The Power of Eucharistic Adoration - Bishop Barron

The Power of Eucharistic Adoration - Bishop Barron's Sunday Sermon
Posted on 06/02/2024
Bishop BarronThe Power of Eucharistic Adoration - Bishop Barron's Sunday Sermon

Friends, we come to the great Feast of Corpus Christi—the Body and Blood of Christ. This year, as the Church in the US is going through a lengthy Eucharistic Revival, it’s good for us once again to turn to this greatest of sacraments. What I want to do today is to talk about a spiritual practice that has become very dear to me in the course of my life—and that is Eucharistic Adoration.

Watch The Power of Eucharistic Adoration - Bishop Barron's Sunday Sermon here


Solemnity of the Most Holy Body and Blood of Christ (Corpus Christi)

Mark 14:12–16, 22–26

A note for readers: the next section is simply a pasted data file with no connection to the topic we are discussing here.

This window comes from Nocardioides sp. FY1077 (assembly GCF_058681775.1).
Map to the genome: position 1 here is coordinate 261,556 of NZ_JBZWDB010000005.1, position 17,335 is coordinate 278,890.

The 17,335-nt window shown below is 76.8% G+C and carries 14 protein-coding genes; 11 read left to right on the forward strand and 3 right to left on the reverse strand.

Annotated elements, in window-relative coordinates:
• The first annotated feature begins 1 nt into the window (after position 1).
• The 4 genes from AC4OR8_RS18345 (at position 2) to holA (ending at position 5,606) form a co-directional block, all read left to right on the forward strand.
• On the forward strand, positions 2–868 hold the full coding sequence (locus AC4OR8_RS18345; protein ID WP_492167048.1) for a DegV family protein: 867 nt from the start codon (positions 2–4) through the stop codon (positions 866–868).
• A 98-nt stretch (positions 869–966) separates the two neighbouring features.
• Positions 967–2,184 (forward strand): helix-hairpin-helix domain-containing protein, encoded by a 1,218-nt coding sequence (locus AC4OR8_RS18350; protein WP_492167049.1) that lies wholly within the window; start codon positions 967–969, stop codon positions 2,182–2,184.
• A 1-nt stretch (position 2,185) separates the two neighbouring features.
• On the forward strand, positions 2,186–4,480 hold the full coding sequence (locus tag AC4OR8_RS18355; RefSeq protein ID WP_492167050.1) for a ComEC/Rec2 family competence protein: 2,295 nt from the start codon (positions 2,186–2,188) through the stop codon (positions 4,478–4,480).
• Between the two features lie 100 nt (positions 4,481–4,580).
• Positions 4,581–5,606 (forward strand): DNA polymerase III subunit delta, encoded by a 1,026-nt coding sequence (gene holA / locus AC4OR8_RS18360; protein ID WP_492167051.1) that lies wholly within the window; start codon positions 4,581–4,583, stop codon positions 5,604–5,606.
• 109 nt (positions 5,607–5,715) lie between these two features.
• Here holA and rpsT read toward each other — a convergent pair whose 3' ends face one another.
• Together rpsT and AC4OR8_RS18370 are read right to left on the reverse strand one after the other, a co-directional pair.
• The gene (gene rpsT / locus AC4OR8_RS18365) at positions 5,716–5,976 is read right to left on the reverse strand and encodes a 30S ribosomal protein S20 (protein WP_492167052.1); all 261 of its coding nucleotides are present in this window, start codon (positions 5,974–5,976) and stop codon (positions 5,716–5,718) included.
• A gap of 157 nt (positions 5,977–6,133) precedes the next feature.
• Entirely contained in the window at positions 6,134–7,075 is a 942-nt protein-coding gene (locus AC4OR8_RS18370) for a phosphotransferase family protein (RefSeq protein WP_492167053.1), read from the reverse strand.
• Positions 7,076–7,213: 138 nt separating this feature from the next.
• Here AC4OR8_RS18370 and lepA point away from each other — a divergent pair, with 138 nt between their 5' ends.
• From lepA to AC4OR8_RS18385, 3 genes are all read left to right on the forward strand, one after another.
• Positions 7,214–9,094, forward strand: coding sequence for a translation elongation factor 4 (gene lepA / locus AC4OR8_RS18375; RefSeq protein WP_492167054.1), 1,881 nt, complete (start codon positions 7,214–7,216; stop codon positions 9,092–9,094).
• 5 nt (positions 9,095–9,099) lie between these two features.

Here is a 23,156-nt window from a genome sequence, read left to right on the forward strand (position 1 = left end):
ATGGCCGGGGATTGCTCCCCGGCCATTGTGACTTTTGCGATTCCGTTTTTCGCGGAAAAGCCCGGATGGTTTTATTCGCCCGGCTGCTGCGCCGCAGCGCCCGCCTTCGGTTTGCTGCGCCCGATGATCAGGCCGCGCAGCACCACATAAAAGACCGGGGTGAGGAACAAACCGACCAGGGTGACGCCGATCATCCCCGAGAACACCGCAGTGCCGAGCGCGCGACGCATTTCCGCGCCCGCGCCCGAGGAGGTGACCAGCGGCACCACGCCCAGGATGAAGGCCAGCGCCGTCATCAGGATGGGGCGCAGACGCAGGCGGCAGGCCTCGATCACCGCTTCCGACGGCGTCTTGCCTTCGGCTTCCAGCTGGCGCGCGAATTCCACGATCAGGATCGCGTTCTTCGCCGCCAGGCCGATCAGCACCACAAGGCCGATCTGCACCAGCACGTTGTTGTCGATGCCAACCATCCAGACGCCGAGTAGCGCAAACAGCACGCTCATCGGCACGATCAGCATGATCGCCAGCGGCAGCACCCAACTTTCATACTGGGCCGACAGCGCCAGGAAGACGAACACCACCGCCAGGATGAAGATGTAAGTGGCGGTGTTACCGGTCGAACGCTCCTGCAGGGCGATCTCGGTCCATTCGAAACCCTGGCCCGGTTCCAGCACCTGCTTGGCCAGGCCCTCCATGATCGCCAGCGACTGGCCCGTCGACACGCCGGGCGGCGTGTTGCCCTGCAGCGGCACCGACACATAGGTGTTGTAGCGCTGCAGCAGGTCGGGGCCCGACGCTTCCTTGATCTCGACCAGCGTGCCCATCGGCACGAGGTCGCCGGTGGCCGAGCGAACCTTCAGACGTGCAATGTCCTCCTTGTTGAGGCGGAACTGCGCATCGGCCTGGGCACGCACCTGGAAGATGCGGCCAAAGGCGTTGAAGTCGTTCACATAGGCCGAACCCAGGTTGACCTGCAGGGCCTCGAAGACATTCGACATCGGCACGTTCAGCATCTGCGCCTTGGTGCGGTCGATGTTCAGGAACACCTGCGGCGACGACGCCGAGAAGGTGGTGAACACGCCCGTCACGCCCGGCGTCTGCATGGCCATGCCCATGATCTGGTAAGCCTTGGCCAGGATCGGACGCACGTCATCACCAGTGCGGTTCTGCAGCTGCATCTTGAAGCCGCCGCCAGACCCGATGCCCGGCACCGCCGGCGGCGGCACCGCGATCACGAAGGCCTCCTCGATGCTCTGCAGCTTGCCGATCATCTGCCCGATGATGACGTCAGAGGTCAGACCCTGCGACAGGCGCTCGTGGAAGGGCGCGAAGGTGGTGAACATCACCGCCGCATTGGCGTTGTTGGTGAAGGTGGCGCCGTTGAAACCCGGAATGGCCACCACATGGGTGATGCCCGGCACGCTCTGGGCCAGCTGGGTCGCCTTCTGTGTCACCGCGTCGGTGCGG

Friends, today’s Gospel focuses on the spiritual power of the Eucharist. A central claim of the Catholic Church is that Jesus is substantially present under the forms of bread and wine. His presence is not simply evocative and symbolic, but rather real, true, and substantial.

To verify this scripturally, look at the accounts of the Last Supper in Matthew, Mark, and Luke—and also in Paul. But look especially at the sixth chapter of John’s Gospel. Jesus says, “Unless you eat the flesh of the Son of Man and drink his blood, you do not have life within you.” And when they object, Jesus does not soften his language; he intensifies it. 

This is the ground for the Church’s defense of the Real Presence. How can we make sense of it? It has everything to do with who Jesus is. If he were simply an ordinary human being, his words would have, at best, a symbolic resonance. But Jesus is God, and what God says, is. 

Thus, when Jesus’ words over the bread and wine are spoken, they change into what the words signify. They become really, truly, and substantially the Body and Blood of the Lord.